Inoue & Poe, Race and Writing Assessment

Poe, Mya, and Asao Inoue. “Introduction.” Race and Writing Assessment. NY: Peter Lang, 2012. 1-14. (14 pages)

Inoue and Poe’s book considers the ways in which issues of race and racial identity manifest in classroom and large-scale writing assessments. To being, they offer a series of baseline definitions that help outline the scope of their discussion.

Beginning with assessment, t occurs “whenever one person seeks and interprets information about another person” (Ruth and Murphy, qtd in Inoue & Poe 3). Writing assessment, in particular, looks to obtain information about a student’s abilities in writing. However, they specifically look to assessment technology to refer to the system, environment and agents that comprise an assessment. Conceiving assessment as technology “allows us to always acknowledge explicitlty the shaping effects that various racial, socioeconomic, gender, and other sociocultural and sociopolitical formations have on any writing assessment” (4).

Race “is a social and political construction that has created and sustained human hierarchies and domination, ones we have not fully escaped, and that often inherently provide (or withhold) valued” (4). Culture refers to which refers to the common practices and “the way practicing groups talk about their practices” (4). Culture is something that is constructed from within a group while race is “socially constructed by external institutions, agents, and groups” (4). Seeing race and culture as interchangeable reduces race to relativism and ignores the “racialized, social, historical, and institutional structures that construct the lived experience of all students, teachers, and stakeholders” (4).

Ethnicity is a bit looser of a concept. Where some have described ethnicity as rooted in a stable features of one’s identity, i.e. common decent based in heredity, others see ethnicity as socially performed process that is constantly in flux (allowing some to identify with different ethnicities based on marriage or preference). As the authors point out, there may be two issues in using ethnicity as a guiding term to discuss writing assessment: “using the term ‘ethnicity’ tends to place everyone…on the same footing “ (5). Each group has different relations to power, different distances to the prestige. Also, ethnic terms change over time.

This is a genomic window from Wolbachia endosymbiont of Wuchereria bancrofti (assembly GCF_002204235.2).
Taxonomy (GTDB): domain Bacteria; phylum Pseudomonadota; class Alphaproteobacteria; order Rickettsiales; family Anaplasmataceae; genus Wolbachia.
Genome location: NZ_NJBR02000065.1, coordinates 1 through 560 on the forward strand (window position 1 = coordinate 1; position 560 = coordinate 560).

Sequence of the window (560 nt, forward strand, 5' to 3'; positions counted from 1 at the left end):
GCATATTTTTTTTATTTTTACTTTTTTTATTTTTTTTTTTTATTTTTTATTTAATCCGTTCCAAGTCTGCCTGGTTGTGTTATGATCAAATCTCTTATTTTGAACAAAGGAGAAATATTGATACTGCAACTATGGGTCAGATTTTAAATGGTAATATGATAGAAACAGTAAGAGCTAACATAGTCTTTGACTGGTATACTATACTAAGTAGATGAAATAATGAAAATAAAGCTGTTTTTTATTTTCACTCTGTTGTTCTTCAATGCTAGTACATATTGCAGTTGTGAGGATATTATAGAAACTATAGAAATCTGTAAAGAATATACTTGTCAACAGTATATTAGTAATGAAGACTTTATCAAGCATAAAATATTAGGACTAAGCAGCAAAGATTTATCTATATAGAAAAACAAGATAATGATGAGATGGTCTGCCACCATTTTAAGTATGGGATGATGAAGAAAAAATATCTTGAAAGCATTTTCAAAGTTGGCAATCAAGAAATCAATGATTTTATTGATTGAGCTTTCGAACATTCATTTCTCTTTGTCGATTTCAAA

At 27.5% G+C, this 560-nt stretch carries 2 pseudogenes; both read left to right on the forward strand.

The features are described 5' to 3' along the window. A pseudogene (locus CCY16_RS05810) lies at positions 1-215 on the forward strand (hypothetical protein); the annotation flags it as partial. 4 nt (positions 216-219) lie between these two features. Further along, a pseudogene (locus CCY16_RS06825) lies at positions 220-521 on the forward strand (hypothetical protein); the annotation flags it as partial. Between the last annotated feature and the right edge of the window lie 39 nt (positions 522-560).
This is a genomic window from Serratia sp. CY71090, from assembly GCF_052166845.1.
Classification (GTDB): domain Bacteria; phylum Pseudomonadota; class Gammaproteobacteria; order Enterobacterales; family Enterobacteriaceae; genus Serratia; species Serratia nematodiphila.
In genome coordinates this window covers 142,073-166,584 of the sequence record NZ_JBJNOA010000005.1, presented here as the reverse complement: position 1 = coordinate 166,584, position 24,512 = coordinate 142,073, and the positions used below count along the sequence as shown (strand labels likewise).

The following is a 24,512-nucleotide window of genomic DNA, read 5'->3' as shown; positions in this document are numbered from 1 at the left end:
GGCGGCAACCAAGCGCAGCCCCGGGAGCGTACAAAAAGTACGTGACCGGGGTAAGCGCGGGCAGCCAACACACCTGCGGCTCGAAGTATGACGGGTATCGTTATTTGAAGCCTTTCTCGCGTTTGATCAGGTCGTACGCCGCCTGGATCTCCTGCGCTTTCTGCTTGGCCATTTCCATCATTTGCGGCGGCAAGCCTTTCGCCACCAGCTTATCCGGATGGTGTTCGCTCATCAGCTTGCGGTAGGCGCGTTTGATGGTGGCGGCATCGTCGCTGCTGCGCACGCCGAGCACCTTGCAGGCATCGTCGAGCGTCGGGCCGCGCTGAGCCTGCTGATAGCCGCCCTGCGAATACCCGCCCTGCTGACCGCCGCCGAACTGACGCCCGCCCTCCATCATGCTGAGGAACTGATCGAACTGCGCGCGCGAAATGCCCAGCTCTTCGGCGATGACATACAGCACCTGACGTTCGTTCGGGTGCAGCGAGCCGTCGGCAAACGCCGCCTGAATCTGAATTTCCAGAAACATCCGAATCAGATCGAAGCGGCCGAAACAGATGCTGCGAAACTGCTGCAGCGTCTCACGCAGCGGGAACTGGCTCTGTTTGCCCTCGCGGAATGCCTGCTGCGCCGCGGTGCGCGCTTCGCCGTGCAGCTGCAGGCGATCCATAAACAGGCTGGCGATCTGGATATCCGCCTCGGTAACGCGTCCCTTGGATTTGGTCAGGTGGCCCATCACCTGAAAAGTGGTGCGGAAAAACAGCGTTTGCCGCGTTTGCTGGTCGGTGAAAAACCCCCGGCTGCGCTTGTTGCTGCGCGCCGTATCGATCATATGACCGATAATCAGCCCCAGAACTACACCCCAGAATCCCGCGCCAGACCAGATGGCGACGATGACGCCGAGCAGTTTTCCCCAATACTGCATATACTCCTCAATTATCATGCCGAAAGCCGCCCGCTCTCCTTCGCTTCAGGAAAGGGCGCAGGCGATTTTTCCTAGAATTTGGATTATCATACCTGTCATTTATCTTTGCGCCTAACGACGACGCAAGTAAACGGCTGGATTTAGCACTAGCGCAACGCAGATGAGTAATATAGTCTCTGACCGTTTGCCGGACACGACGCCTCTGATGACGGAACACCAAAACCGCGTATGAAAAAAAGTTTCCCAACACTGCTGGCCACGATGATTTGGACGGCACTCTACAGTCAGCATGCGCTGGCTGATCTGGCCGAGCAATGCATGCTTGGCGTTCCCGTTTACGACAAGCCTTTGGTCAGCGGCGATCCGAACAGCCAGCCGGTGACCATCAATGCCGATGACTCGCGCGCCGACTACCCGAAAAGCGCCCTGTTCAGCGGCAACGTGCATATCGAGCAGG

Given these issues with focusing on differences in culture and ethnicity, they see the focus on race as more primosing and illuminating a framework; however, they concede that focusing on race will also have their own issues: oftentimes, references to race can be ahistirocal and essentialists. They suggest, rather, we consider looking to racial formation: “the sociohistorical process by which racial categories are created, inhibited, transformed, and destroyed” (6). As they write, racial formations speaks to the historical precedents of racial formations and “acknowledges the social construction, the formation, of race by forces in history, local society, schools, and projects—such as writing programs” (6). As such, it doesn’t essentialise.

Racism, in the context of racial formations, thus, concerns itself with the unequal or unfair outcomes that structure our assessment technologies “and the interpretations that we make form their outcomes” (6). IN other words, the question is centered on the systems and technologies in place that form and construct race. For instance, writing assessments’ construct of writing ability often reflects or is associated with dispositions that are historically linked to whiteness.


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